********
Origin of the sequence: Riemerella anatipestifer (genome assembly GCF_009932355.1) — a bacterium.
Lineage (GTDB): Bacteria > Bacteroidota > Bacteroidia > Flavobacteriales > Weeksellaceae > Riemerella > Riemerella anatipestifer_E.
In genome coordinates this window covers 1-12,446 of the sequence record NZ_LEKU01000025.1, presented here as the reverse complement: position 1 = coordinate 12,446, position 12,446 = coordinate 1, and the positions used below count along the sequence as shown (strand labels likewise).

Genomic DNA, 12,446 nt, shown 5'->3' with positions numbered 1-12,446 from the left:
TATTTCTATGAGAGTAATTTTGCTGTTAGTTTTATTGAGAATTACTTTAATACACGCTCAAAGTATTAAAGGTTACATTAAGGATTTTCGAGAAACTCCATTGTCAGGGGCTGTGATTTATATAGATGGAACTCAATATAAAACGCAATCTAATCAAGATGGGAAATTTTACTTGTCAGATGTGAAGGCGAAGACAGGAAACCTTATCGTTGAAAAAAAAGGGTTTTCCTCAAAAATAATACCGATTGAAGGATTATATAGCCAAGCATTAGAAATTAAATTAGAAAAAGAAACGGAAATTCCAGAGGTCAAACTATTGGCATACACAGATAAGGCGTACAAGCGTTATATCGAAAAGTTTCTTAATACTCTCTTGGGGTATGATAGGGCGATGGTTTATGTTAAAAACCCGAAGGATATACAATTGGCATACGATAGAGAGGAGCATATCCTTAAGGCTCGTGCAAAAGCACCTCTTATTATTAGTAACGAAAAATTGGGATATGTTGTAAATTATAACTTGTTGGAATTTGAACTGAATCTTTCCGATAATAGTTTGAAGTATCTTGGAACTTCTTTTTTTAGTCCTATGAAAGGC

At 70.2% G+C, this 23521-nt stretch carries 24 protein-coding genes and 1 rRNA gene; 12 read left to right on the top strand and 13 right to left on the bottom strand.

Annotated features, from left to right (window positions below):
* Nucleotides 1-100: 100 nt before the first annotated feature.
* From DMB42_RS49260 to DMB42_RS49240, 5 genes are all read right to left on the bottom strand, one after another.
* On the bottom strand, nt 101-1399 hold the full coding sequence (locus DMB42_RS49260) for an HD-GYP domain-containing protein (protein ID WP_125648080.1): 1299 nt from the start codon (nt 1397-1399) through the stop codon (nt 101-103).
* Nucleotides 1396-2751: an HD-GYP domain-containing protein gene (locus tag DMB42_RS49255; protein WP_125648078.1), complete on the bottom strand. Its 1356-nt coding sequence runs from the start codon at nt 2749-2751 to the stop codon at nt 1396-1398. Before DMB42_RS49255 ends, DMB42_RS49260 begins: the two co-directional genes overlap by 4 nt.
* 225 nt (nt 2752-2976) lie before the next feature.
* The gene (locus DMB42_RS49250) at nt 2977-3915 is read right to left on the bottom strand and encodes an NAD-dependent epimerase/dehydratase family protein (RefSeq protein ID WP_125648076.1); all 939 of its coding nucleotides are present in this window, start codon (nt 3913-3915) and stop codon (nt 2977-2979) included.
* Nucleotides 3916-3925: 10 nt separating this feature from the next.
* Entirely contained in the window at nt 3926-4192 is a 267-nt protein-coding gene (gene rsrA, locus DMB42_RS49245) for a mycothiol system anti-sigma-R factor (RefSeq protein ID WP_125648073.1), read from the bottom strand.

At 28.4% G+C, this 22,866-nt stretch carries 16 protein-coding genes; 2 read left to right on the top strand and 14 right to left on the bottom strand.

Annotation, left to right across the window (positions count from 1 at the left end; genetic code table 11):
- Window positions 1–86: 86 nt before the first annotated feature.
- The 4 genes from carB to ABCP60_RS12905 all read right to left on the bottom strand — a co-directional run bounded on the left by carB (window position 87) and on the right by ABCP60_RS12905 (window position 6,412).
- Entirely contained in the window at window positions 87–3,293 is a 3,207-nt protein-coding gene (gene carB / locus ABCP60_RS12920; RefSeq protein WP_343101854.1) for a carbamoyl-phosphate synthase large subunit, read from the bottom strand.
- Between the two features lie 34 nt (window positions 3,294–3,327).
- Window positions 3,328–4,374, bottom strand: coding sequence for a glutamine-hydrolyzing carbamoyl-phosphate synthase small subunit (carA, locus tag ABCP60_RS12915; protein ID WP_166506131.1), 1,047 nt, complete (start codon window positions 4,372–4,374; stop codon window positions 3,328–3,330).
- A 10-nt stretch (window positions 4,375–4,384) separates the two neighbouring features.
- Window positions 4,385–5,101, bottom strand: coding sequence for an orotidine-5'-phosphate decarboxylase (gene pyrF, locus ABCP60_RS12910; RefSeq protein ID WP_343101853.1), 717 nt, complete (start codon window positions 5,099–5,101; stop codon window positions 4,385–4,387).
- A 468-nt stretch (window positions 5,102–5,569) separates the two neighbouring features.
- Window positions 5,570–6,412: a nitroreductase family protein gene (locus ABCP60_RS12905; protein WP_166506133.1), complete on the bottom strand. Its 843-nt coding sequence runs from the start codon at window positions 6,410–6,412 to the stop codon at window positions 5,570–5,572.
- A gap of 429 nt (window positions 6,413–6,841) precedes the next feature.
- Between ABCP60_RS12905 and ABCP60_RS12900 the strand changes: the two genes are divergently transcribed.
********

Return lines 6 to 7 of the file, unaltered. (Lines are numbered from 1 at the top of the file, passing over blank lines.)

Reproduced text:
At 70.2% G+C, this 23521-nt stretch carries 24 protein-coding genes and 1 rRNA gene; 12 read left to right on the top strand and 13 right to left on the bottom strand.

Annotated features, from left to right (window positions below):